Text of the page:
The Supreme Court on Tuesday rejected a plea that sought to prevent legislators from practising law, Bar and Bench reported. The top court ruled that the Bar Council of India’s rule restricting salaried employees from practicing as advocates did not apply to lawmakers.

A Bench of Chief Justice Dipak Misra and Justices AM Khanwilkar and DY Chandrachud said legislators are not full-time salaried employees. The court was hearing a petition filed by Bharatiya Janata Party leader and advocate Ashwini Upadhyay.

In January, a Bar Council of India expert committee issued notices to members of Parliament and state legislatures who are practising lawyers, asking them why they should not be debarred. The following month, the committee recommended that they should not be barred. Kapil Sibal, Abhishek Manu Singhvi, KTS Tulsi, and P Chidambaram were among the over 500 MPs and MLAs under the council’s scanner.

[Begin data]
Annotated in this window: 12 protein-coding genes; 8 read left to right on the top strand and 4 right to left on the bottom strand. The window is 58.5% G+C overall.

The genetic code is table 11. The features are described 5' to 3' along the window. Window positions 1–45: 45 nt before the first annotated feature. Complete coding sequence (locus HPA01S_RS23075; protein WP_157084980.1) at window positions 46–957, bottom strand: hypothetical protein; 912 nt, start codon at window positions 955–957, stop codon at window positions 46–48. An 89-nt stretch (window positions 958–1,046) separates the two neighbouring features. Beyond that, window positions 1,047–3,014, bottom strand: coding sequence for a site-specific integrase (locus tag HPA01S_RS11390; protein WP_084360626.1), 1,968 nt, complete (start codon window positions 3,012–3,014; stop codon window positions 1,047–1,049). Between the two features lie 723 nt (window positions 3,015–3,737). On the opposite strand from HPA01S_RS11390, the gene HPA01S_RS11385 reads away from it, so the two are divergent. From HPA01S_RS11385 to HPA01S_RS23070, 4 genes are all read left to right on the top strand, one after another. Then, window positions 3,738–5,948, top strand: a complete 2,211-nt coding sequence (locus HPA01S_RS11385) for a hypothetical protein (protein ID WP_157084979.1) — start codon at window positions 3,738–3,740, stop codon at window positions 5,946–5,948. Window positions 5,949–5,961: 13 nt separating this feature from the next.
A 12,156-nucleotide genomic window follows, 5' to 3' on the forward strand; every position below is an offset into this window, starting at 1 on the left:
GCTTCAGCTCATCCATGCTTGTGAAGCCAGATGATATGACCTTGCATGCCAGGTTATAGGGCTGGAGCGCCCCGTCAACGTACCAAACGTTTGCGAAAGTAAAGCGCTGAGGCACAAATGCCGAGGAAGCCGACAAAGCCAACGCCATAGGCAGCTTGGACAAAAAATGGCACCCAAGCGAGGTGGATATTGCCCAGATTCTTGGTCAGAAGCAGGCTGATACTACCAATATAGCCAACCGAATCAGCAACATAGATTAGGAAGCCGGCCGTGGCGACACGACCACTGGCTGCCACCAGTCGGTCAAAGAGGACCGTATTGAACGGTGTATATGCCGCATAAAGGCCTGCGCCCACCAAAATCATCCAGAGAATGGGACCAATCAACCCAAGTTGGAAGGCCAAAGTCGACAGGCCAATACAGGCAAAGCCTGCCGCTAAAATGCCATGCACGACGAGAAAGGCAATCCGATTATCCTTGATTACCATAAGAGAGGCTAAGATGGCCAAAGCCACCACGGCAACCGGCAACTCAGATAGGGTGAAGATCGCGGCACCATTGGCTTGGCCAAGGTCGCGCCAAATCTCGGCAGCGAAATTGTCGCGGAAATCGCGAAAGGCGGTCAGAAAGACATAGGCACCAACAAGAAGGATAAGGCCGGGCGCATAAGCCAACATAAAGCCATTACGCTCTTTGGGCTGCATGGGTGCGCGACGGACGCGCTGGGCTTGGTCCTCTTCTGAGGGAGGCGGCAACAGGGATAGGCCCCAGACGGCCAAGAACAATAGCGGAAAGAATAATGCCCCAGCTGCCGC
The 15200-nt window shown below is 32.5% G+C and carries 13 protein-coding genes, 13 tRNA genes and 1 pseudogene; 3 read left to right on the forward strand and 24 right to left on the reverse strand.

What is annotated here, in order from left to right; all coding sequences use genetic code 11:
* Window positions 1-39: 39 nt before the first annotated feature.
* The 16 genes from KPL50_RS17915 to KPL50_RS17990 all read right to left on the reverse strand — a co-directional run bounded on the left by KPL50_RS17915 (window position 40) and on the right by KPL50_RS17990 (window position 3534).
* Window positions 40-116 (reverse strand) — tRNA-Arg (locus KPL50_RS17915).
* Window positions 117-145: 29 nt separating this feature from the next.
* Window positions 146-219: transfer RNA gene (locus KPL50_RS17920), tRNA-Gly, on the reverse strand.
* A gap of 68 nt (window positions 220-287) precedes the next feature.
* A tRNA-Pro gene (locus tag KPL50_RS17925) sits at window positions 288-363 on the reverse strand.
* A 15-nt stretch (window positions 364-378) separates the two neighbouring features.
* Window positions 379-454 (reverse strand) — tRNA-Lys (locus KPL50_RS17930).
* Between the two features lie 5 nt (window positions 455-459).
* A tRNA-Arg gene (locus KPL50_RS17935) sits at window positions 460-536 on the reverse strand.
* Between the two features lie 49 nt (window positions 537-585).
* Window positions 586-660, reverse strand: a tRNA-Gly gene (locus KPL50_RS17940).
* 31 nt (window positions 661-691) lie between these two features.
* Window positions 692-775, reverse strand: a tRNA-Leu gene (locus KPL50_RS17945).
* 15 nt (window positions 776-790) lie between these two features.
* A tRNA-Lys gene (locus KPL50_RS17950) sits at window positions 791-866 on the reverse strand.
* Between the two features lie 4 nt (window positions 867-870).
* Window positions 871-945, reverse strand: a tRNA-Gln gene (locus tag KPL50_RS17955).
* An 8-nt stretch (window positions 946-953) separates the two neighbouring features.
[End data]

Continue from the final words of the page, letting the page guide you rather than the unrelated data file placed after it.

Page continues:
Upadhyay had argued that legislators “get a salary from the consolidated fund of India and are, hence, employees of the state, and the BCI’s rule 49 restricts a salaried employee from practising as an advocate”.

In July, the Centre opposed Upadhyay’s public interest litigation filed in the Supreme Court. Attorney General KK Venugopal had said legislators are not full-time government employees. “They are doing a public service in their capacity as an MP,” Venugopal reasoned. “You cannot stop a person from practising a profession. It is a fundamental right to carry on a profession.”